Credit union issues strong message to customers

Despite the slowdown in such activity, refinancing is still a viable option for novel uses, Lindquist suggested. “People can tend to be very impulsive,” she told MPA. “I know I’m a very impulsive person and just go and buy. But home equities are great because right now home values are really high up there. I’m sure, eventually, they will start to go down, but your home is your best asset you have – so being able to use the equity you have in your home for emergencies, a catastrophe that may happen down the road or financial debt.”

She’s noticed less equity being used for renovations as was seen during the peak of the refinancing boom. “We’ve had a lot of people recently using it for debt consolidation,” she said. “I had someone recently that had probably over $60,000 in credit card debt, and he had tons of equity in his home. So we pulled the equity out and paid all these cards off and he’s saving over $1,200 a month just in payments.”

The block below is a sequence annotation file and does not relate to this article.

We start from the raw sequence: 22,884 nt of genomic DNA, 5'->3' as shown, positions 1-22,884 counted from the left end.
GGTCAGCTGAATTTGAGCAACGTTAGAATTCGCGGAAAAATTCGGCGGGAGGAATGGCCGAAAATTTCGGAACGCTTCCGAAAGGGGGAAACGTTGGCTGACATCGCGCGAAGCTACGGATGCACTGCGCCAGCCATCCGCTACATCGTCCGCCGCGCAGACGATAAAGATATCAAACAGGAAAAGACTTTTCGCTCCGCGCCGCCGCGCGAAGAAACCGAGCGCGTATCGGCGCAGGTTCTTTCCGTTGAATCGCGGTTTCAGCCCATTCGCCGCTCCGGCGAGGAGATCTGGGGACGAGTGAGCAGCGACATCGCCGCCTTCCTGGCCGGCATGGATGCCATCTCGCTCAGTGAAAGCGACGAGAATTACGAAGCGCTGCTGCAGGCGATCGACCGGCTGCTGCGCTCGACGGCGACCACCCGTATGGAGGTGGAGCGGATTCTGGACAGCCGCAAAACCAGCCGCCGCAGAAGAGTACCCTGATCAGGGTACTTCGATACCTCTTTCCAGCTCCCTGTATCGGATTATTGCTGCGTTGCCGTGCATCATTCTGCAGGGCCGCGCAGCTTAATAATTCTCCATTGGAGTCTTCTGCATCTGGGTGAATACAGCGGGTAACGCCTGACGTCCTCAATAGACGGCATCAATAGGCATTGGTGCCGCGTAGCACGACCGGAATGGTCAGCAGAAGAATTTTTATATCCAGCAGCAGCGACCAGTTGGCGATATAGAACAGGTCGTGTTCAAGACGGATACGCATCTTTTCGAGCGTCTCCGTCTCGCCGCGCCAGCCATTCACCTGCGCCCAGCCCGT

Read more: Refinanceable population has hit a record high, says Black Knight

Which isn’t to say refinancing can’t be used for fun stuff – particularly important for the sake of mental well-being after what seemed an interminable period of pandemic forcing physical distancing and disproportionate hours staying indoors at home. “Getting toys,” she said, ticking off a list of such purchases. “They’re using them even for boats because they can get the payment like they wanted. Vacations – I had someone taking their kids to Hawaii. They want to be able to do everything but not pull everything from their savings account.”

There is a wide array of projects to finance through refinancing, and some states do monitor its uses. But in the Washington area where iQCU has a large presence, she said no such checks exist. “At the beginning, we asked what they used their funds for,” Lundquist said. “Some states require contracts, invoices. But in Washington state, we don’t monitor it.”

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